How long have you been an archaeologist?
I first started studying archaeology at University-level twenty years ago, and volunteered on Sydney projects from my first-year of studies. I got my first paid work as an archaeological contractor in 1995, which was also the year I completed my honours degree and participated in my first overseas excavation. I have been co-director of the University of Sydney’s excavations at Paphos in Cyprus since 2001, I completed my PhD in 2005 and I have been in my current employment at Sydney University Museums since 2006.
What are some of the key jobs you’ve had?
I have worked as a contract archaeologist on a variety of colonial projects in Sydney and in Tasmania. I have worked as a casual tutor and lecturer for the Department of Archaeology at the University of Sydney, and also did some casual work for both the Department of Archaeology and for the Australian Archaeological Institute at Athens – assisting in library work, and researching for senior scholars. Most of my work however has been in the museum education sector – I stopped counting after realising I had personally guided over 12,000 school students through the Nicholson Museum’s archaeological program several years ago! Outside of archaeology I have worked as a pub trivia host for a number of years – not particularly useful to archaeology, but it has helped my public speaking for lectures and presentations, and has given me things to do in a dighouse to keep the team amused some nights!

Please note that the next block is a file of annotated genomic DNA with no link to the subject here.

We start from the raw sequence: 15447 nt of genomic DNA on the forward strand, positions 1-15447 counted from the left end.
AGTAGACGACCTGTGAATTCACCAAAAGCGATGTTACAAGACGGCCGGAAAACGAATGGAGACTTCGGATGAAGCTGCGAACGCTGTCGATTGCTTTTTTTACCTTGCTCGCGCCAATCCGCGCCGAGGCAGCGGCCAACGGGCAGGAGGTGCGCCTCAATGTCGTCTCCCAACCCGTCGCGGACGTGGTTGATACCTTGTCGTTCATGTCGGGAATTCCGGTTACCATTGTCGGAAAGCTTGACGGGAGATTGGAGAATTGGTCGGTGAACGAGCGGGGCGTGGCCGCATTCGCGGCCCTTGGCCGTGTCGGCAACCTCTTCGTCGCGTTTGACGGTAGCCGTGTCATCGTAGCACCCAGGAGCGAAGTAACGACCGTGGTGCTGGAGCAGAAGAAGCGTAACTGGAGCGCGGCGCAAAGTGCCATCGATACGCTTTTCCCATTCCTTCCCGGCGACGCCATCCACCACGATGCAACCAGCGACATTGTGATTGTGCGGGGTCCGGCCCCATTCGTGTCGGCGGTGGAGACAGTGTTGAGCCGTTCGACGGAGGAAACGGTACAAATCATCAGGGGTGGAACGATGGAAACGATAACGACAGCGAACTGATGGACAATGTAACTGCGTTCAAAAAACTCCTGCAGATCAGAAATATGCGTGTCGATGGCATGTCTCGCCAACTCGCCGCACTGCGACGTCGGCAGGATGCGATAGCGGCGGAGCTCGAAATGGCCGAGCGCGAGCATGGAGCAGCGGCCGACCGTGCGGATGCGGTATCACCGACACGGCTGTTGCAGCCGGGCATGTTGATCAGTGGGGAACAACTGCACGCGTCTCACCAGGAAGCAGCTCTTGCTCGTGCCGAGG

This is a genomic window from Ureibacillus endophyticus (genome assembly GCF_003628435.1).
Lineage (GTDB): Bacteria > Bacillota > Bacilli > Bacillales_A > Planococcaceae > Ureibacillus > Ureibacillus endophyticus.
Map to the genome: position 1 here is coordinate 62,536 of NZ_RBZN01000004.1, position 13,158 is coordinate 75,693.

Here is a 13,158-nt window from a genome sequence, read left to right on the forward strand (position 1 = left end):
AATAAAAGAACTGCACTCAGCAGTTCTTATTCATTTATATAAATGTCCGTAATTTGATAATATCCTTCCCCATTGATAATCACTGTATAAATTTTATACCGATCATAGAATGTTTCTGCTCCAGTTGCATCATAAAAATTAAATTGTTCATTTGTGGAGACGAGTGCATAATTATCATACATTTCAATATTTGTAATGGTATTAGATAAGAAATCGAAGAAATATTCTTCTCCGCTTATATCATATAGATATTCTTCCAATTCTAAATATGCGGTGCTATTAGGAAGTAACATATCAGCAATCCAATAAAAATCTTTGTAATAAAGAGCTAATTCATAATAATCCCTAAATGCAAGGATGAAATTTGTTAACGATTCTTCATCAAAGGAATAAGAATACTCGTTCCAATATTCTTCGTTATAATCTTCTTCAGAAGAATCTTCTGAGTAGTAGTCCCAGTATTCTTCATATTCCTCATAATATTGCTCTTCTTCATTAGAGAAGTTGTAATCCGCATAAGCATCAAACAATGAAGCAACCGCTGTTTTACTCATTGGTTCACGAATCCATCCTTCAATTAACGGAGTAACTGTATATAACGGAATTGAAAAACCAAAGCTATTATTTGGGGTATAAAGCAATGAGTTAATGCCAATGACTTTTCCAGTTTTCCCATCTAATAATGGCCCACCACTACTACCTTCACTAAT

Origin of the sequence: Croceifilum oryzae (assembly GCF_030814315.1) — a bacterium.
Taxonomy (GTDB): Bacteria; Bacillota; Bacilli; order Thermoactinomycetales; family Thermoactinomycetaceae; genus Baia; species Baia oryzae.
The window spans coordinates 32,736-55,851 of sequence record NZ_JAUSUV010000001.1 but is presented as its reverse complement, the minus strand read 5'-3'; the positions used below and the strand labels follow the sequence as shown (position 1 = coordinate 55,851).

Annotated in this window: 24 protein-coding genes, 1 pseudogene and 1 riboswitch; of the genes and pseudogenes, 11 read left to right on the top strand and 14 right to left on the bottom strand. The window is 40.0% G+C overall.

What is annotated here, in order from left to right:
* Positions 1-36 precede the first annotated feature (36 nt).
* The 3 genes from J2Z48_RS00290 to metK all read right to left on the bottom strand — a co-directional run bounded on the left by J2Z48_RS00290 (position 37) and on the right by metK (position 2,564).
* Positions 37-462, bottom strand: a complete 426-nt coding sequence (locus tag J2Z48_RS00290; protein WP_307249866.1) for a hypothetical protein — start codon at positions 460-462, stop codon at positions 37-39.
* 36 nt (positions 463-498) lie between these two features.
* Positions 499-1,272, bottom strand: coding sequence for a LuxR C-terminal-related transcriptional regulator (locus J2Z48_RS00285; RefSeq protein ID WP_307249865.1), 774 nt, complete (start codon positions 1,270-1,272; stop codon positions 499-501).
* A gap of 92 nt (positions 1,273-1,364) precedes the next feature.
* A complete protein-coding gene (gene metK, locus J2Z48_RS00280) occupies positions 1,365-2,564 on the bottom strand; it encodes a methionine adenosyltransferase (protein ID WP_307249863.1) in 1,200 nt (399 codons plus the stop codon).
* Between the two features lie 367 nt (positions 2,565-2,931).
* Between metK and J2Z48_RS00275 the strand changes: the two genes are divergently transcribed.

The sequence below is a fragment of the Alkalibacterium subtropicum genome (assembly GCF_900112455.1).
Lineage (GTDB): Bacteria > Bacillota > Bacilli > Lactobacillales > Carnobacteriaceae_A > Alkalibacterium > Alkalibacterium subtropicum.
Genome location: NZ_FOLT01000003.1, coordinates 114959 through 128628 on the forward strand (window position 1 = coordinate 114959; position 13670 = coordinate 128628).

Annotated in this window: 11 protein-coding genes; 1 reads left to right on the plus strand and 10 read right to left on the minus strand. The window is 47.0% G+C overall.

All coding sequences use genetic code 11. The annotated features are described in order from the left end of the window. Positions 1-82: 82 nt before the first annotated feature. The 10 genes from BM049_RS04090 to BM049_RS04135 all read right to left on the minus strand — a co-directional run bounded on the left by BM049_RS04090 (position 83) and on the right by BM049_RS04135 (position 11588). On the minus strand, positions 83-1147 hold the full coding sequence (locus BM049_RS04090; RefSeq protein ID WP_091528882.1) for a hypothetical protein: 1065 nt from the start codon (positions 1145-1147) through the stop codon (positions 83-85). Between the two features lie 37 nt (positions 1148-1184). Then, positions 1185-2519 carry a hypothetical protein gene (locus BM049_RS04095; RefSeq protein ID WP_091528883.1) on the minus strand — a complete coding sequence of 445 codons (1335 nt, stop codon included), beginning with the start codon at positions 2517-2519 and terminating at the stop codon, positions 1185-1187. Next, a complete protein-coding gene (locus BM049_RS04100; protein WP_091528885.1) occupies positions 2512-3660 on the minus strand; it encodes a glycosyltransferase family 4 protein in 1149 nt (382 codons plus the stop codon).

What skills or capabilities do you think are important to being a good archaeologist?There are so many different types of archaeology (fieldwork, ceramic and other finds specialisation, theoretical, laboratory, data management, etc) that it is hard to think of a particular skill that is useful for all of us. A strong intellectual curiosity is something I know is common to everyone I have worked with, as is a keen sense of observation. Most archaeologists have a very good visual memory too. Archaeology works best when it is a collaborative discipline, so possession of openness to new ideas and theories as presented by the evidence is very useful. It also helps to be slightly crazy, I suspect.
What advice would you give to someone interested in this career?